In Canadian Alberta the tarsands are
mined and, by other methods where the deposits are too deep, bitumen is
extracted. Other than used on roads and roofs the bitumen has to be processed to
a synthetic crude oil (SCO), also known as upgraded bitumen. It can then be
refined into petrol, jet fuel or diesel.
Due to a lack of processing plant
and the need for natural gas for the upgrading, only half of the bitumen
produced is upgraded. Also there is insufficient refining capacity in Canada to
take up the other half, even if it were to be upgraded. There is a demand for it
in Texas, but to get it there is a problem as bitumen is too viscous to load
into railcars without heating, or to be pipelined without dilution.
As railbit it can be accommodated in
railcars with heating coils or moderately diluted. As dilbit with around 30%
diluent (mainly pentanes) or, as synbit diluted with SCO, it can be pipelined
South over the border to the US. The Keystone XL pipeline will augment the
existing pipeline capacity of 400,000 barrels per day to 600,000 barrels per
A problem is that although some of
the diluent can be separated from the dilbit at its destination, it is used as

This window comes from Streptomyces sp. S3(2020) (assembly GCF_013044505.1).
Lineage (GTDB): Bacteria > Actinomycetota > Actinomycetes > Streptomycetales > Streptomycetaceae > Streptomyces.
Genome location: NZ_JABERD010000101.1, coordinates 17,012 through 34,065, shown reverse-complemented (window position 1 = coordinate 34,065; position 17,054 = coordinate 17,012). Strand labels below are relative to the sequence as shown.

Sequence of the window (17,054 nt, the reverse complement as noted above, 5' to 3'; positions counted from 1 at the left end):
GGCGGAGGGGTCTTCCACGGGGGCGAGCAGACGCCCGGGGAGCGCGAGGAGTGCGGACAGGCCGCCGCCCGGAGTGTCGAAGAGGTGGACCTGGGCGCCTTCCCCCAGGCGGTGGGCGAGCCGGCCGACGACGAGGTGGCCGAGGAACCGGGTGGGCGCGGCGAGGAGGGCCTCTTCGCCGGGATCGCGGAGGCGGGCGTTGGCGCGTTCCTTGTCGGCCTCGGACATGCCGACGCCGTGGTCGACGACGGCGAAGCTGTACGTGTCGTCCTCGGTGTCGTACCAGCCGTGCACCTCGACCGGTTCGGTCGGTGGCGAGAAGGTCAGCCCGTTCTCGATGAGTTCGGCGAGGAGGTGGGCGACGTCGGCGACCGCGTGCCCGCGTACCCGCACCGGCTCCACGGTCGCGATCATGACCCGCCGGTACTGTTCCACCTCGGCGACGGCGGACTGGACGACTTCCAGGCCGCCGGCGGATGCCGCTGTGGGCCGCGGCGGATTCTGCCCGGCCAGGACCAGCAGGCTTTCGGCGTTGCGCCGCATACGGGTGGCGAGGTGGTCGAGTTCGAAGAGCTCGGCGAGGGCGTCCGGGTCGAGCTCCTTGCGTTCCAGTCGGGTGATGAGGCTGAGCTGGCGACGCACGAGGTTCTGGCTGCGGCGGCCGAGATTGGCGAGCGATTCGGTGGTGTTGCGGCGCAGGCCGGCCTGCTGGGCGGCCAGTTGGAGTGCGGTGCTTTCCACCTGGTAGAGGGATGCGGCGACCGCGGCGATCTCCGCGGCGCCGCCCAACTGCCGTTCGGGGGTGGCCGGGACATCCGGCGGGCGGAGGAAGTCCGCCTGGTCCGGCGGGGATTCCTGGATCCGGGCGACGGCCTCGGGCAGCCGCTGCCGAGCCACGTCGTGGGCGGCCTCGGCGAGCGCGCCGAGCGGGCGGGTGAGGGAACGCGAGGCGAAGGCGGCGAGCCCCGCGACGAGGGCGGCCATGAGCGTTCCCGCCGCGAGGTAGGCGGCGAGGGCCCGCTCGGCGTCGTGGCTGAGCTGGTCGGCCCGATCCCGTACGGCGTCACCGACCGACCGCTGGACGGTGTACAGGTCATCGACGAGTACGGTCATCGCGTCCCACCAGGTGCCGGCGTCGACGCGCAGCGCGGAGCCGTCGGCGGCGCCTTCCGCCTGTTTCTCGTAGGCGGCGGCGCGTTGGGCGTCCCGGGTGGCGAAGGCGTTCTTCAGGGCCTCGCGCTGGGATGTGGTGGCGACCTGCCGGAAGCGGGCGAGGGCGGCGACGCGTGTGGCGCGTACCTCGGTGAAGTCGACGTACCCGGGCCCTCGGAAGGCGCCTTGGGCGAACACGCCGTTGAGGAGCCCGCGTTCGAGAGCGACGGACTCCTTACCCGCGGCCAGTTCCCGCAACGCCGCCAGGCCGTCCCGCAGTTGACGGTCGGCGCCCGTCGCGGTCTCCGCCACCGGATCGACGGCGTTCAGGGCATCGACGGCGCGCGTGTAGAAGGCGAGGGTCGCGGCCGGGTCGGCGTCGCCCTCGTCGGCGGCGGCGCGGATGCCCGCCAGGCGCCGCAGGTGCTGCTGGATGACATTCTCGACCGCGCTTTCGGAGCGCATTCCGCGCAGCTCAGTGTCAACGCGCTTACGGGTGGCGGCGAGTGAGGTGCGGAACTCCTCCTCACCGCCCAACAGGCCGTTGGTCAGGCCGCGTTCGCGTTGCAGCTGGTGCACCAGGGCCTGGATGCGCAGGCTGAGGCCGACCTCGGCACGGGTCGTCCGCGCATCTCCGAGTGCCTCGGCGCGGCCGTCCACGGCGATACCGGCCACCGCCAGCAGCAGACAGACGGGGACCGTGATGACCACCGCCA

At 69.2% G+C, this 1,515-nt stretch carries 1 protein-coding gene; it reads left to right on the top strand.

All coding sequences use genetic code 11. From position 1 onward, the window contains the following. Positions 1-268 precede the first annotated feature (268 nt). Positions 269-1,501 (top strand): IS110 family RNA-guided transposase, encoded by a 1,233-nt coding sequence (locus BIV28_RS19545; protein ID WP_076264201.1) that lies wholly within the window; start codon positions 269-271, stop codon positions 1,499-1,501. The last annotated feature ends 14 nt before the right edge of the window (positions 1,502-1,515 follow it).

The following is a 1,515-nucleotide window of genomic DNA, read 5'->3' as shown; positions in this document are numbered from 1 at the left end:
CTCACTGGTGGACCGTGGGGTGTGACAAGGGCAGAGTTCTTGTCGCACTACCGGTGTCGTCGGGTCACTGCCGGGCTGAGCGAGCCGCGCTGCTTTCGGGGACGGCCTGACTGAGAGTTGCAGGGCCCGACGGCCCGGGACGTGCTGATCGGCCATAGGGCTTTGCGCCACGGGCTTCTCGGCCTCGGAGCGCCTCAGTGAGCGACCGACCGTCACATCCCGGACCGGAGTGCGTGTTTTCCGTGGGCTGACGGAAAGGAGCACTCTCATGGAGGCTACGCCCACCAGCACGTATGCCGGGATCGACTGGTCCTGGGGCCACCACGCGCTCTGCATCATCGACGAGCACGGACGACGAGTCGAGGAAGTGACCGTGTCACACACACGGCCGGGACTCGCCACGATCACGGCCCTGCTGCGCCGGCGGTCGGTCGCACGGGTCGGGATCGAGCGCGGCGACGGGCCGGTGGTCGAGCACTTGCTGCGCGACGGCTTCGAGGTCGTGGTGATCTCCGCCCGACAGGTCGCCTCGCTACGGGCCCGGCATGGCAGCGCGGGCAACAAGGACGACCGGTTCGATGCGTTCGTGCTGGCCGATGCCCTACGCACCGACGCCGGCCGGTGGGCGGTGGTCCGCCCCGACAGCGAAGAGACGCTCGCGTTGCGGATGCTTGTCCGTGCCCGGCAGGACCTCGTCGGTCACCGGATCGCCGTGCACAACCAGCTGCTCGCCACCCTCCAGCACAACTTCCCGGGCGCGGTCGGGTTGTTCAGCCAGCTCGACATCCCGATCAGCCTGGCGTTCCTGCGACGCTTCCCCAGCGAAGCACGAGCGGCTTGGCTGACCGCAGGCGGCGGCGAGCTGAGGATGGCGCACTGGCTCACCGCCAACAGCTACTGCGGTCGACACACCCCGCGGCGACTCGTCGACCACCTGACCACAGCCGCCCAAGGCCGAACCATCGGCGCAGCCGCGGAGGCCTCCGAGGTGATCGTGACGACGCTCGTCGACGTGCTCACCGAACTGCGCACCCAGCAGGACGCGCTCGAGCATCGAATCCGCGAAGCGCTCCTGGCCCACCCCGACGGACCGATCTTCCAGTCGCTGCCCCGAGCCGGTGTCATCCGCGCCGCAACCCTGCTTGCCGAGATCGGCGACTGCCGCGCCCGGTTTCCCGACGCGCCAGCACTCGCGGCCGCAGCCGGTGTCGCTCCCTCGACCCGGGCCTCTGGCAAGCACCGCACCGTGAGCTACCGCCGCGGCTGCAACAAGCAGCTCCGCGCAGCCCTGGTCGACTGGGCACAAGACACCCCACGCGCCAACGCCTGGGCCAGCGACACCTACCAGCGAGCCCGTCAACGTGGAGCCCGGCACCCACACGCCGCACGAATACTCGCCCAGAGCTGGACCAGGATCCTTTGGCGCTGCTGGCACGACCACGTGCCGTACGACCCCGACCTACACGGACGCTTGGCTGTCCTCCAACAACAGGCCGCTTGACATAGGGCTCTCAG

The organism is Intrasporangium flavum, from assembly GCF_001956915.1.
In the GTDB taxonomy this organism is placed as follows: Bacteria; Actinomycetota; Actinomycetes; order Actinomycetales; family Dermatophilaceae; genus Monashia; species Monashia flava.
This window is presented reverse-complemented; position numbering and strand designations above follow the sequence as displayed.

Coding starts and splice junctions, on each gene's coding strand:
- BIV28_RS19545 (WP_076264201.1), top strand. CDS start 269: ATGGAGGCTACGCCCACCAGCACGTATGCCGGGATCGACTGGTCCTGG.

it is as a feedstock. This means that diluent must be procured in the US and
pipelined North over the border to Alberta to make up further dilbit.
In a refinery the hydrocarbon number
of the bitumen is lowered to upper and middle distillates by coking and
hydrogenation. The coking process produces accumulating quantities of petroleum
coke (petcoke), which is mainly carbon with vanadium and sulphur pollutants.
In Alberta petcoke arises from the
refineries in Edmonton and the US in refineries in Texas and elsewhere. It can
be sold for burning in power plants, for augmenting coking coal and for carbon
anodes for electrolysis, but it is unpopular and stockpiles are growing. There
are around 100 million short tons of it in Alberta.
Because of its potential
contribution to climate change, the best practice would be to put the petcoke
back in the tarsands mines as landfill.
Because fracked well oil production
falls off rapidly, there is great use made of road tanker transport of the tight
oil and an increasing use of rail transport for bitumen deliveries instead of
connecting transiently producing wells to pipelines. If the production is
predominantly oil, the gas fraction is simply flared, as there is insufficient
to justify a pipeline for its connection to a gas grid.
It means that Keystone XL has
competition from rail, avoiding the disturbance of communities with the pipeline
Because there have been major spills
of dilbit there has been major opposition to the building of Keystone XL.
It mainly favours Canada as it is
able to export its un-upgraded bitumen and because of its foreign origin the
refined products can be exported from the US avoiding the embargo on exporting
indigenous crude oil and its products.
It is likely that President
Obama’s opposition to Keystone XL will be overturned by the Republicans in
2015, but it still may not go ahead with the rail competition, that from the
tight oil production from the Eagle Ford shale play in Texas and that from the
Bakken play across the Canadian/US border.
John Busby 23 November 2014